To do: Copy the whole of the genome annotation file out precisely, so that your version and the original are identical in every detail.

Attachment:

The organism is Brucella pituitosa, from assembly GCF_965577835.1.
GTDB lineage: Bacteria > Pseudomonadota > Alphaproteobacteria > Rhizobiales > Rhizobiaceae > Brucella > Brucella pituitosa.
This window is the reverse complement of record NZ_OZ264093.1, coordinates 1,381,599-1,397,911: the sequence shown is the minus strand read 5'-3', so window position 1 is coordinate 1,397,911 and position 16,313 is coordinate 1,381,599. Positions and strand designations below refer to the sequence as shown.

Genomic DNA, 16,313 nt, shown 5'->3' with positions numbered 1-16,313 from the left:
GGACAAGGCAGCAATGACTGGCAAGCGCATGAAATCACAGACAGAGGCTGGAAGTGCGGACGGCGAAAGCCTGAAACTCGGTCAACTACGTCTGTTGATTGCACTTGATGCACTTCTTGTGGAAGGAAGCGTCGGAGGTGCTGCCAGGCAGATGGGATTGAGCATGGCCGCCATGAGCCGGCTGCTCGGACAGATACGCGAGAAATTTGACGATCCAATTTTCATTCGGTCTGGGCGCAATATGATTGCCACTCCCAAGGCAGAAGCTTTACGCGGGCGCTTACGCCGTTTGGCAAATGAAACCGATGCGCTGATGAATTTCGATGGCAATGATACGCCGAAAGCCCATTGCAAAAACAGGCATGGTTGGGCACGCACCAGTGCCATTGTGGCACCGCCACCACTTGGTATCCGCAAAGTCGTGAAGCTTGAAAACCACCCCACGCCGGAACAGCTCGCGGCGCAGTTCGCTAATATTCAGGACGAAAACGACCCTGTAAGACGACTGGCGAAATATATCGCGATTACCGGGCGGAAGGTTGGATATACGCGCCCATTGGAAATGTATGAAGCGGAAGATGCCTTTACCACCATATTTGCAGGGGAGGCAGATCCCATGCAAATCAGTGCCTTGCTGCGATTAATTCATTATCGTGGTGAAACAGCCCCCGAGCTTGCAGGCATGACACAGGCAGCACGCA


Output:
The organism is Brucella pituitosa, from assembly GCF_965577835.1.
GTDB lineage: Bacteria > Pseudomonadota > Alphaproteobacteria > Rhizobiales > Rhizobiaceae > Brucella > Brucella pituitosa.
This window is the reverse complement of record NZ_OZ264093.1, coordinates 1,381,599-1,397,911: the sequence shown is the minus strand read 5'-3', so window position 1 is coordinate 1,397,911 and position 16,313 is coordinate 1,381,599. Positions and strand designations below refer to the sequence as shown.

Genomic DNA, 16,313 nt, shown 5'->3' with positions numbered 1-16,313 from the left:
GGACAAGGCAGCAATGACTGGCAAGCGCATGAAATCACAGACAGAGGCTGGAAGTGCGGACGGCGAAAGCCTGAAACTCGGTCAACTACGTCTGTTGATTGCACTTGATGCACTTCTTGTGGAAGGAAGCGTCGGAGGTGCTGCCAGGCAGATGGGATTGAGCATGGCCGCCATGAGCCGGCTGCTCGGACAGATACGCGAGAAATTTGACGATCCAATTTTCATTCGGTCTGGGCGCAATATGATTGCCACTCCCAAGGCAGAAGCTTTACGCGGGCGCTTACGCCGTTTGGCAAATGAAACCGATGCGCTGATGAATTTCGATGGCAATGATACGCCGAAAGCCCATTGCAAAAACAGGCATGGTTGGGCACGCACCAGTGCCATTGTGGCACCGCCACCACTTGGTATCCGCAAAGTCGTGAAGCTTGAAAACCACCCCACGCCGGAACAGCTCGCGGCGCAGTTCGCTAATATTCAGGACGAAAACGACCCTGTAAGACGACTGGCGAAATATATCGCGATTACCGGGCGGAAGGTTGGATATACGCGCCCATTGGAAATGTATGAAGCGGAAGATGCCTTTACCACCATATTTGCAGGGGAGGCAGATCCCATGCAAATCAGTGCCTTGCTGCGATTAATTCATTATCGTGGTGAAACAGCCCCCGAGCTTGCAGGCATGACACAGGCAGCACGCA